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Robe Adds Momentum to Jamie Cullum Tour
UK - Mood, drama, invention and Robe moving lights were at the heart of the elegant, intricate lighting design created by Rich George from 3DL&S for jazz-pop singer and songwriter Jamie Cullum’s Momentum tour, which has just completed its first UK leg and now heads to Europe.
George is based in London and this is his second tour with Cullum and his first as LD, where he works very closely with Cullum’s artistic and visuals director Nickin Corrigan to produce the captivating live performance aesthetic. This is based around creative, quirky and highly effective use of IMAG camera footage which was George’s starting point for the lighting design.
The lighting equipment is supplied by Leeds-based rental company Zig Zag Lighting which has serviced Cullum’s live work for some time. His tours have also incorporated Robe products for a while.
For ‘Momentum’, the lighting design includes the latest Robe Pointes and LEDBeam 100s, together with LEDWash 600s and Robin 600E Spots. The fixtures are arranged across two trusses, front and back, and the floor.
On the front truss are six LEDWashes used to light the faces of Cullum and his band. Cullum’s key lighting is combined with a soft focused followspot; he has multiple stage positions and will get up from the piano with little warning. The soft focus means the spotlight is almost unnoticeable and looks like a continuation of the front wash.
On the back truss are six Robin 600E Spots and six LEDBeam 100s, the latter fitted with top hats to reduce some of the spill and tighten up the beams, which look especially good in the water-based haze they are using. The four Pointes are also on the back truss together with some 2-lite Moles.
Dotted around on the floor are five more Robin 600E Spots and additional 2-lite Moles. The 600E Spots provide back-lighting for each band member while the Moles produce a general stage glow effect. Both sets of lights are arranged in a semi-circle to shape the stage. Also on the floor are another three LEDBeam 100s, two up-lighting the floor toms and one on Cullum’s snare drum which gets struck mid-way through the show.
George operates using an Avolites Tiger Touch console. Lighting and camera footage blend seamlessly and beautifully to reinforce Cullum’s intense and highly entertaining performance which is enthralling sold out audiences everywhere they play.
George has used Robe technology in his work for some time. He was first ‘bitten by the brand’ back in 2006/07 when the Digital Spot range was launched and Robe has now firmly become his moving light brand of choice.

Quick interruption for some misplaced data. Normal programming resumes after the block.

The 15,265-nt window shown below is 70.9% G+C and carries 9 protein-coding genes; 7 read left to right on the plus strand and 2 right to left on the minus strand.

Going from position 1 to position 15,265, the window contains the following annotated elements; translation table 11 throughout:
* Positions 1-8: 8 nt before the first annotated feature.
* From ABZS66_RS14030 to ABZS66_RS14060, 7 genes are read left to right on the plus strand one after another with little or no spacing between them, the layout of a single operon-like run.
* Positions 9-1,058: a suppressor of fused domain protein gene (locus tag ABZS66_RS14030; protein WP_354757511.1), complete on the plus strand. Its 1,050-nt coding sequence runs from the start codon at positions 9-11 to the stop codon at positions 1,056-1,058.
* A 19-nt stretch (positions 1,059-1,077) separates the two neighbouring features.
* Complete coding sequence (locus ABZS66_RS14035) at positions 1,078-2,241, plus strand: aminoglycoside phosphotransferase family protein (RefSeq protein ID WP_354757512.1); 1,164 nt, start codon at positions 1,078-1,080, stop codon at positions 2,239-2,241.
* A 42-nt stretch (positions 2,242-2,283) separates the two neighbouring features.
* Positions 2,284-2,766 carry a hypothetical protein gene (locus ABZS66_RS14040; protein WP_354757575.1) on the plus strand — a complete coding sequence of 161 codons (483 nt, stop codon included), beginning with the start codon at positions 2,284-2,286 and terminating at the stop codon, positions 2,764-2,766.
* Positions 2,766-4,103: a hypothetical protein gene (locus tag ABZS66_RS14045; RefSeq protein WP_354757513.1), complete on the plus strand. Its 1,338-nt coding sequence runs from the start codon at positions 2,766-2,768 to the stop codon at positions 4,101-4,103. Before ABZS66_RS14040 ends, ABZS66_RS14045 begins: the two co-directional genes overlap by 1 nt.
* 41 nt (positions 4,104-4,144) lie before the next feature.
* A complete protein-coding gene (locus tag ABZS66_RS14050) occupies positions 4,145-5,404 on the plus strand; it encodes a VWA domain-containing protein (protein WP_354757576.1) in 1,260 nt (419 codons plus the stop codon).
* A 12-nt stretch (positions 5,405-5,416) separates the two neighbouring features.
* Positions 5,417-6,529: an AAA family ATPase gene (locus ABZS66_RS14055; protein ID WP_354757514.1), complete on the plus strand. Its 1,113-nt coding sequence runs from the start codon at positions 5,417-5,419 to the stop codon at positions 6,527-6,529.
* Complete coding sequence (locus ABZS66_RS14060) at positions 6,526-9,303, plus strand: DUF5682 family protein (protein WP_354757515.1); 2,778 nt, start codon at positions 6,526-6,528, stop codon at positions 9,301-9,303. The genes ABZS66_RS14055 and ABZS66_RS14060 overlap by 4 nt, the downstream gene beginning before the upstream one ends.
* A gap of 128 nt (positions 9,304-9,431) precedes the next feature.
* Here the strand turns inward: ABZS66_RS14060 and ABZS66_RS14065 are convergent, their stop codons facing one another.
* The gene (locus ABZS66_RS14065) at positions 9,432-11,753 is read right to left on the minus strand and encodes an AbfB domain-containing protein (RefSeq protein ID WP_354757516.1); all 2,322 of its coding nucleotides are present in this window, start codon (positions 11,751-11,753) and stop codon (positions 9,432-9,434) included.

However, this was the first time that he has used Pointes in a design, with which he is suitably impressed. “Powerful, versatile, fast and bright,” he comments.
In a couple of numbers they are used to dapple the stage with white light as well as for other texturing and movement effects. He also makes the most of the six-facet linear prism which is proving to be a great ‘filler’ effect for several songs. He remarks that you can get a considerable amount of movement using this without having to move the actual lamp head.
There is also a spectacular look where the Pointes all focus on the piano and bounce off a mirror on the lid for the end of ‘Don’t Stop The Music’.
The Robin 600E Spots were the real work-horses of the show, appearing in almost every song, used for a multiplicity of tasks including top and back lighting, numerous gobo scenes and dot-breakup looks. George particularly likes the primary red, either mixed or on the wheel, in the 600E Spots.
The LEDWashes are used for what they were designed to do to wash the stage in clean even bands of colour and their fast movement is appreciated.
The live show had a pool of potential numbers but no set list keeping George and everyone else involved on their toes, and in the spirit of improvisation and spontaneity.
It is full of powerful, simple and direct lighting looks that complement and contrast the video, all collaborating to produce a unique, intimate look and feel just as if Cullum was performing in a small, smoky, speakeasy environment and virtually on a one-one with every member of the audience.
Audio for the tour is provided by south London based Chaps PA company. FOH is engineered by Danny White with John Underhay on monitors.
9th December 2013
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